Geyongsangbuk-do (also known as Geyongbuk), a province on the eastern coast of South Korea, has announced efforts to replace its local currencies with a state-issued cryptocurrency. The plans were reported by local news source Joongang Ilbo.
The province is also planning to create an exchange where Geyongbuk coins can be bought and sold. Participating merchants will then be able to accept the cryptocurrencies using QR codes.
Join the Leading Industry Event!
The local currencies that the province is attempting to replace are city-issued gift certificates that are currently produced by nine municipalities. The gift certificates were initially developed as part of an effort to revitalize local economies, and can be used in selected locations within the province. Pohang city has issued the most of these gift certificates — daily newspaper Kyongbuk reported that the city had sold $90 million worth of the gift certificates since January of 2017.Suggested articles
What Similarities Does the Atari Shock of 1983 Have with Cryptos?Go to article >>
”Still Many Issues to Be Resolved”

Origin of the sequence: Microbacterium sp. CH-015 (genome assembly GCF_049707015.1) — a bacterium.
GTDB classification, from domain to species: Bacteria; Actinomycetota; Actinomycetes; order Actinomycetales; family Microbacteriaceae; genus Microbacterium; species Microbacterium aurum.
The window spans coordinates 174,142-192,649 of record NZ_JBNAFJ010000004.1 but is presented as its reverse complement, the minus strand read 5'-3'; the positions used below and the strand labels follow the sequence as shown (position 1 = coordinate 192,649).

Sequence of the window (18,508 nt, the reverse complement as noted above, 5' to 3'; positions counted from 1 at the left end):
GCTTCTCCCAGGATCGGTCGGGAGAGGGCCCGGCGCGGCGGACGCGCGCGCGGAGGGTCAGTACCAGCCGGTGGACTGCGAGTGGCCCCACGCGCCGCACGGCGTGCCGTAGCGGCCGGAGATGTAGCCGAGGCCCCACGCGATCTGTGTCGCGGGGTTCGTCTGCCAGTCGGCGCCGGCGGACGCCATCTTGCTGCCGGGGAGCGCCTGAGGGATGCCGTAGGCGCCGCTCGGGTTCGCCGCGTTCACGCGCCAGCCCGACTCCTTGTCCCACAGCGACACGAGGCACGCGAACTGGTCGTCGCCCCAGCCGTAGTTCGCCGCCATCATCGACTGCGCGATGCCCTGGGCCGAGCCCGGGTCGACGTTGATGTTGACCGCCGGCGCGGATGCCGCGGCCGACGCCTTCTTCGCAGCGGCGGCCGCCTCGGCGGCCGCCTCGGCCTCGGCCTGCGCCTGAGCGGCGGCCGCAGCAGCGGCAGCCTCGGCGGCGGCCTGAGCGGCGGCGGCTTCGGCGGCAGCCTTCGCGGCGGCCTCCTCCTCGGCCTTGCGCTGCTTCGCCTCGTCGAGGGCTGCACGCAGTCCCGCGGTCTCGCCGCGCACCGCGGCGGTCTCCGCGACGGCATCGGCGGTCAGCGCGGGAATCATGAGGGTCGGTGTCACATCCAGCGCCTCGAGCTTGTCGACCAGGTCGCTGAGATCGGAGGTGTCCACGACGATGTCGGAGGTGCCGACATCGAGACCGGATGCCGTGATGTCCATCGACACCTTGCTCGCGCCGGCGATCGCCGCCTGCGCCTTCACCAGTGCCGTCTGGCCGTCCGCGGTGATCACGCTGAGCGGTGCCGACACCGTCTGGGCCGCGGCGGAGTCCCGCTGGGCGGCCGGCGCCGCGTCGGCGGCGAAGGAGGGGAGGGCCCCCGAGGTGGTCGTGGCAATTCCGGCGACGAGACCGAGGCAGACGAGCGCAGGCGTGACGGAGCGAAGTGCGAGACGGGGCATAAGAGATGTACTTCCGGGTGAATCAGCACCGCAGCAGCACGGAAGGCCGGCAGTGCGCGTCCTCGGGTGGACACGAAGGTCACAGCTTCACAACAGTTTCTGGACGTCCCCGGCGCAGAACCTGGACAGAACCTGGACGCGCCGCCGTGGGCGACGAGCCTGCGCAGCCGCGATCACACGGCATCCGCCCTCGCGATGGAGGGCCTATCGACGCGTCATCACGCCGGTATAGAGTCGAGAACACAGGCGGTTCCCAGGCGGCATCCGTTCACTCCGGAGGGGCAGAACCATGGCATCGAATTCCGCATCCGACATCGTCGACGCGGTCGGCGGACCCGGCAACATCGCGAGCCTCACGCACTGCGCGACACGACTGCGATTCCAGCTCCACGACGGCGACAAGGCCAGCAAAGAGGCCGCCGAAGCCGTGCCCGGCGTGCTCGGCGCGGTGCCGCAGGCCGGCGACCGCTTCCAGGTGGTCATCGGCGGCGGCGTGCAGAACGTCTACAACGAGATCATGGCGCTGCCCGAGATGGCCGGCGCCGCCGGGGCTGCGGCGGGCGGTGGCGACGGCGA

Of course, “there are still many issues to be resolved,” said Chung Sung-hyun, the head of the province’s Science and Technology Policy Department. Merchants would need to be educated about how the coins would work, and the provincial government would need to issue the coins in the first place.
Still, efforts are underway. A 10-person benchmarking team from the province recently visited Zug, Switzerland, where they met with a number of local businesses and officials. Zug is home to a number of high-profile crypto firms, and has developed its local laws to be crypto-friendly.
The South Korean Crypto Industry Moves Forward
One official on the team said that the meetings had inspired additional possible use cases for blockchain in Gyeongbuk. “I think we can utilize the experience gained through benchmarking by making the identity cards for 5,000 Gyeongbuk provincial government employees like Zug as blockchain-based digital ID cards.”
The cryptocurrency industry in South Korea remains fairly healthy in spite of rumoured exchange bans earlier this year and a multi-million dollar hack of the Bithumb exchange in June. The South Korean government legalized Bitcoin as a remittance payment in June, a move that spurred industry growth within the country. CoinTelegraph reported that South Korean exchanges processed 14 percent of global Bitcoin trades in July.